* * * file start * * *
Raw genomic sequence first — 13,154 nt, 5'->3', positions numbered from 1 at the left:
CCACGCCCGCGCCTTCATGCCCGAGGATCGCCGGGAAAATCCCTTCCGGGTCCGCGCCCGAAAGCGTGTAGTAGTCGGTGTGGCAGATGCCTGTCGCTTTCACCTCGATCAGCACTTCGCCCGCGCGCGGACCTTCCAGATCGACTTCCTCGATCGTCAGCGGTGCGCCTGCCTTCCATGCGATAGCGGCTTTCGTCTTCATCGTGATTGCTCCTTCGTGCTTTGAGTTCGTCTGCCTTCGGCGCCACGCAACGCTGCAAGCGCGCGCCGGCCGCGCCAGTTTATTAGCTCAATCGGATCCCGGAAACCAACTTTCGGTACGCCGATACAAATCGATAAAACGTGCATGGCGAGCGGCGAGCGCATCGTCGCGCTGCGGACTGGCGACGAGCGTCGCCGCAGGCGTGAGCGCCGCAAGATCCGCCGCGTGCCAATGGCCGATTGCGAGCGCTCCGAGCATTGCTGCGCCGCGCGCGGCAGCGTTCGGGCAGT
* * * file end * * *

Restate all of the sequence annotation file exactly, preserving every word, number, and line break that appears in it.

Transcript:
Raw genomic sequence first — 13,154 nt, 5'->3', positions numbered from 1 at the left:
CCACGCCCGCGCCTTCATGCCCGAGGATCGCCGGGAAAATCCCTTCCGGGTCCGCGCCCGAAAGCGTGTAGTAGTCGGTGTGGCAGATGCCTGTCGCTTTCACCTCGATCAGCACTTCGCCCGCGCGCGGACCTTCCAGATCGACTTCCTCGATCGTCAGCGGTGCGCCTGCCTTCCATGCGATAGCGGCTTTCGTCTTCATCGTGATTGCTCCTTCGTGCTTTGAGTTCGTCTGCCTTCGGCGCCACGCAACGCTGCAAGCGCGCGCCGGCCGCGCCAGTTTATTAGCTCAATCGGATCCCGGAAACCAACTTTCGGTACGCCGATACAAATCGATAAAACGTGCATGGCGAGCGGCGAGCGCATCGTCGCGCTGCGGACTGGCGACGAGCGTCGCCGCAGGCGTGAGCGCCGCAAGATCCGCCGCGTGCCAATGGCCGATTGCGAGCGCTCCGAGCATTGCTGCGCCGCGCGCGGCAGCGTTCGGGCAGT